BBC Weather: Summer solstice brings dry sunny conditions
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The start of July is set to be a hot one, mostly for the south east, thanks to France seeing its mercury skyrocket to 37C inland. Cities like Paris and Lyon will record those humid temperatures – and Jim Dale, senior meteorologist at British Weather Services has said some parts of England will get a taste. Speaking exclusively to Express.co.uk, he said: “As we end this month and arrive in July, yes is the answer. “Not yet will it be to the degree of the last heat spike, but certainly very warm or rather hot after a yet to arrive spell of cool showery weather.
“The reason for this weather is because of a high pressure system from the Azores in Portugal ridging across us.”
For exactly how long is yet to be determined, creating uncertainty at this point over whether this country will see its first official heatwave of 2022.
From Thursday, June 30, parts of France and Germany will see highs of mid to late 30s – indicating a knock-on effect into the UK potentially by Friday, July 1.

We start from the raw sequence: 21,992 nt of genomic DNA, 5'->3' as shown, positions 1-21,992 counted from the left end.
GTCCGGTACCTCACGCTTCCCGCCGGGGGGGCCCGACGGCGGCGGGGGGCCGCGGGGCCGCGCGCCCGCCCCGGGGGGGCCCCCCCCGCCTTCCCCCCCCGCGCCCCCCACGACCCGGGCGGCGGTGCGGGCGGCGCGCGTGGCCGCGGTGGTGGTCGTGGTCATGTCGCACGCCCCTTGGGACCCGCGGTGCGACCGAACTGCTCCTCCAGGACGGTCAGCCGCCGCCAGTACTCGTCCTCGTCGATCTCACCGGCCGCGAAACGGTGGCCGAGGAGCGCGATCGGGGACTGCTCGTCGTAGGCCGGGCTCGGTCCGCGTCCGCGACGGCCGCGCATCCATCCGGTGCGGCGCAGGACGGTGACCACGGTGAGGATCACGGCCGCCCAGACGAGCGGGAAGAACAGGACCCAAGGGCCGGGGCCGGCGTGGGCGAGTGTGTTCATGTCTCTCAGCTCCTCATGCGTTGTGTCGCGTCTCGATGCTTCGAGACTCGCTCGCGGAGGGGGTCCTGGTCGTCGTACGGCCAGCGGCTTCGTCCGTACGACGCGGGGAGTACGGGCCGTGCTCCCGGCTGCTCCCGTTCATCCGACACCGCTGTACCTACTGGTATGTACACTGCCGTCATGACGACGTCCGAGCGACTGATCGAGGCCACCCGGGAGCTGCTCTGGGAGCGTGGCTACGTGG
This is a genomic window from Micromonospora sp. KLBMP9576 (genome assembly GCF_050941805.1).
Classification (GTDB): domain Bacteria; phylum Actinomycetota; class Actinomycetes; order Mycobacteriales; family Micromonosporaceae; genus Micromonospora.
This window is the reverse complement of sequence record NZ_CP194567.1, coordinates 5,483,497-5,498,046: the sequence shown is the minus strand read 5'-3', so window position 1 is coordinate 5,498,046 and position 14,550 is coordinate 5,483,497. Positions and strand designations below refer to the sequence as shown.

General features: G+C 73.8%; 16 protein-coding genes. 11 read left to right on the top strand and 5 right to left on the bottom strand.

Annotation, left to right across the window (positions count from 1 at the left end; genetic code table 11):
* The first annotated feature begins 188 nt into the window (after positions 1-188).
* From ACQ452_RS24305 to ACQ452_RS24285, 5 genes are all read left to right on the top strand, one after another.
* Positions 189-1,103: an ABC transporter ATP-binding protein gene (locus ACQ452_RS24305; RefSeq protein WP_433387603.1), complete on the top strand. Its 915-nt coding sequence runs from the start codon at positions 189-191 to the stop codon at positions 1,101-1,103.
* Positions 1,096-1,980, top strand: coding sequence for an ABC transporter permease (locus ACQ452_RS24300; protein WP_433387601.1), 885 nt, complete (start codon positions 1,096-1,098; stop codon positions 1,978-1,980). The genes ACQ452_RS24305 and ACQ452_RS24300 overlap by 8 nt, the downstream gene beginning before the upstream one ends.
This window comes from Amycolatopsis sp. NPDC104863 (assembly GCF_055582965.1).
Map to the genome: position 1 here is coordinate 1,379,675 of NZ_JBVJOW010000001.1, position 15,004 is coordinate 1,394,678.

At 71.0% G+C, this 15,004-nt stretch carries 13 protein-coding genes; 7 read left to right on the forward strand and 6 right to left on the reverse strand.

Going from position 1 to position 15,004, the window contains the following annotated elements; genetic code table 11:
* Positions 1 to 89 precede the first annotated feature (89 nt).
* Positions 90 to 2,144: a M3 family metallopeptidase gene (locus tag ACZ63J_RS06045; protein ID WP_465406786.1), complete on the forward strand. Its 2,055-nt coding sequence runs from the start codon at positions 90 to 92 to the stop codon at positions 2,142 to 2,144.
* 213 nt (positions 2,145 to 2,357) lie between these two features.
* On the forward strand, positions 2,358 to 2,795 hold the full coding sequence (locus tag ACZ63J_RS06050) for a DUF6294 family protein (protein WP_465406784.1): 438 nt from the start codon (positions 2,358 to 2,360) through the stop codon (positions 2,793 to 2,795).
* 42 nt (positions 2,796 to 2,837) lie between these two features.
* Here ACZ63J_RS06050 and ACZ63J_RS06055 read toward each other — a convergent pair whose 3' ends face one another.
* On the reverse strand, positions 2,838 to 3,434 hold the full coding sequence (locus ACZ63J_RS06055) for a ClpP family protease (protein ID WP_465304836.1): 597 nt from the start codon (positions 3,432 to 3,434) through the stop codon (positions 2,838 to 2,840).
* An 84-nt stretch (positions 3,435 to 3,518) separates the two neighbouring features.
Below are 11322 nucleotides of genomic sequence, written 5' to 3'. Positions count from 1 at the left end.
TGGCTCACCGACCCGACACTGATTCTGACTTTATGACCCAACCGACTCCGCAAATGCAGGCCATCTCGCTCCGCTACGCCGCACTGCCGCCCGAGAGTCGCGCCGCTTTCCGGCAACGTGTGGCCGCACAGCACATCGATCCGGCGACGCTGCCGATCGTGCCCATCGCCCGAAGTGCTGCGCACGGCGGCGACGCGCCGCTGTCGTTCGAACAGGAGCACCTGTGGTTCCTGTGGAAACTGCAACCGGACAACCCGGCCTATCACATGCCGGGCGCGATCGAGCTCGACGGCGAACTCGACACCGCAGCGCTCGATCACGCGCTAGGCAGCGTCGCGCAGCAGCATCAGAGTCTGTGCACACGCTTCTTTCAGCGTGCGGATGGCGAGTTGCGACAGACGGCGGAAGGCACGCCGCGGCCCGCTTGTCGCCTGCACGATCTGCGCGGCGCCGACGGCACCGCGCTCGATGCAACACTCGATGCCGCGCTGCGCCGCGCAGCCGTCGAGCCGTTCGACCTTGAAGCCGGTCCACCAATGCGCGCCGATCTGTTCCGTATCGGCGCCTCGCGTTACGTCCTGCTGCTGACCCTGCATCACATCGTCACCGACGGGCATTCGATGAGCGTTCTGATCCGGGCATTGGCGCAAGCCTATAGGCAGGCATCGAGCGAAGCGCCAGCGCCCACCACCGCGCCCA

The Met Office’s long range forecast alludes to hot temperatures, but will not explicitly predict a heatwave until the data is more certain.
It says: “Conditions look to become more settled by the start of July as high pressure builds.
“Temperatures close to or below normal at first before turning widely above average later in the period.”
Met Office spokesman Grahame Madge also spoke exclusively to this title about why parts of Europe are hotting up, and what it means for the UK.
While the country is set for a “fleeting” heat spell, the Met Office remains sceptical over how long these temperatures will stay.
He said: “A slight change in conditions could return for a prolonged period like it has in Spain and other parts of the west.
“Weather patterns predict a mix of high and low pressure areas that would encourage a warm flow into the south east of England.
“Low pressure to the west would encourage weather to come further south.
“The way the weather pattern is set up could bring “fleeting” streams from continental Europe to the south east and East Anglia.
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“But Atlantic weather will push this out of the way again.”
Mr Madge said Europe will experience a surge in temperatures due to plumes of heat coming from North Africa.
He said climate change was to blame for North Africa’s “warmer air.”
While it’s very hot at this time of year, much of Europe has already warmed up too, both of which provide the key ingredients for scorching conditions.
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